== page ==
"A shipwreck in this area, particularly during the winter months, could have a catastrophic outcome and would generate great demands on other vessels in the area and on the search and rescue workers" says Solberg, who is also familiar with the cold, icy waters of the Arctic from sailing trips and winters spent in Greenland.
"Hardly any research has been done on survival in the cold following a shipwreck, so our goal, therefore, is to get the answers ourselves from doing realistic research in the Arctic. Equipment suppliers, industry, the authorities and other research bodies all expressed interest in participating" says Solberg.
Arctic voluntary work
"The fact that The Norwegian Coast Guard made KV Svalbard available for the project was crucial for our mission" he says, full of praise for the way in which the voyage was conducted.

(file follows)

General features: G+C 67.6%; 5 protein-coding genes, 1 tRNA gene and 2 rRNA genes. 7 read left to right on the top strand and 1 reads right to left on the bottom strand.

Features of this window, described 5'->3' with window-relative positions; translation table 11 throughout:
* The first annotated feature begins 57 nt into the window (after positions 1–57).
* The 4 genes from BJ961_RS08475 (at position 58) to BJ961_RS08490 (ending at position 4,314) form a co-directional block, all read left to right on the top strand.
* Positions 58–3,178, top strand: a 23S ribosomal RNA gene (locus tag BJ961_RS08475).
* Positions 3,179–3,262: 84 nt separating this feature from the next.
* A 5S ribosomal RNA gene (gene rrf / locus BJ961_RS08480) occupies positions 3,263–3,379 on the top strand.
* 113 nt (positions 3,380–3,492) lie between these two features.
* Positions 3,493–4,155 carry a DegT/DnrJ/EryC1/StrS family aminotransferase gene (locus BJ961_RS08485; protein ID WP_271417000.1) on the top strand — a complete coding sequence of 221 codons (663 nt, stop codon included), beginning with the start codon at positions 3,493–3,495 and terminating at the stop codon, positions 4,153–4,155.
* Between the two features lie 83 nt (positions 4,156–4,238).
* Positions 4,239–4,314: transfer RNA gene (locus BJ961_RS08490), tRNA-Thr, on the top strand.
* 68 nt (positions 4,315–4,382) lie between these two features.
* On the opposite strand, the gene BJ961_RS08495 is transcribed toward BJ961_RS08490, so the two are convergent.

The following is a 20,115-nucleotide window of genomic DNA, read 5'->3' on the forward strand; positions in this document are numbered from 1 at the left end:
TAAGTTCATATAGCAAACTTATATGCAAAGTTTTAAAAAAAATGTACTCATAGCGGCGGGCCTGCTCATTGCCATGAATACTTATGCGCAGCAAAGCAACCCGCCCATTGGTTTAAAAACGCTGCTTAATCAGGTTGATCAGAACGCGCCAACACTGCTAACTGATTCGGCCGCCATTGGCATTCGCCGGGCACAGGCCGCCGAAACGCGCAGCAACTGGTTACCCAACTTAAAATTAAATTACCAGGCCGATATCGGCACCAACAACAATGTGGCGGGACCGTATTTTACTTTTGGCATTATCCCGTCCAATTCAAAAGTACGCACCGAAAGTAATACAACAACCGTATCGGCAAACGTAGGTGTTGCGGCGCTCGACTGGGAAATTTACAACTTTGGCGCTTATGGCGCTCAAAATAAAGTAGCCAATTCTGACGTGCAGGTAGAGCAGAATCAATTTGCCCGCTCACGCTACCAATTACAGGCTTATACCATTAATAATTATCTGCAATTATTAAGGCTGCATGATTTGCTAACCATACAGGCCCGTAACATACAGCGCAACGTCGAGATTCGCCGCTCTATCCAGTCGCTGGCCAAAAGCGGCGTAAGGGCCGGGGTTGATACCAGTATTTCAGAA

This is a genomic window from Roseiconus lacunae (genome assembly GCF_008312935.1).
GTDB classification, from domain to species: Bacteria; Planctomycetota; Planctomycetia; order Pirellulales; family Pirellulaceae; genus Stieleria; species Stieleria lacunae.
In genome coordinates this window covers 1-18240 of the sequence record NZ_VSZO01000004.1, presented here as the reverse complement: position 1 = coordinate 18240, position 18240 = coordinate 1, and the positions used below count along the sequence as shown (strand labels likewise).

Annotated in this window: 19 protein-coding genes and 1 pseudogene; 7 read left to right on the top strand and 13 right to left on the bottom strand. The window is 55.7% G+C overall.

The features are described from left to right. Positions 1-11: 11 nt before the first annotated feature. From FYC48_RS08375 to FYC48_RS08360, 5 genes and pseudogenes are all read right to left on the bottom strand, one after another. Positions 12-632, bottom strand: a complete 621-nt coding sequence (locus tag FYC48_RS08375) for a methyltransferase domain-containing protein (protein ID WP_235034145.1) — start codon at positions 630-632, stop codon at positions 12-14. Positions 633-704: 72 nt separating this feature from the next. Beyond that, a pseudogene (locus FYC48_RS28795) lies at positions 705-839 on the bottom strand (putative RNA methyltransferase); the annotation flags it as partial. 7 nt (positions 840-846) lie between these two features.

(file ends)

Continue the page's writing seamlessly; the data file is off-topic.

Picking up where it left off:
During the voyage, evacuation exercises were conducted with life rafts and lifeboat in different types of clothing and with different types of equipment. Medical personnel interviewed all the participants afterwards and the results will be applied in further research on survival in cold regions.
"Must work in the cold"
Bjarte Kvamme, a student at the Department of Mechanical and Structural Engineering and Materials Science at UiS, is doing a master's degree on the winterization of pipes and deck structures.
"Fire extinguishing equipment must work in all conditions and passengers and crew must be able to operate the equipment in temperatures below minus twenty degrees" he says, adding that this practical experiment is important for future studies in the Arctic.
The research expedition, also dubbed SARex2016 (SAR for search and rescue) is co-operating with the Maritime Forum of Norway's SARiNOR initiative, the objective of which is to improve the quality of the search and rescue capacity in the Arctic. The findings of the exercise will be presented at the International Association of Hydro Environment Engineering and Research Symposium in Michigan, USA, later this year.
Text and pictures: Lars Gunnar Dahle
(Article first published 4 May 2016)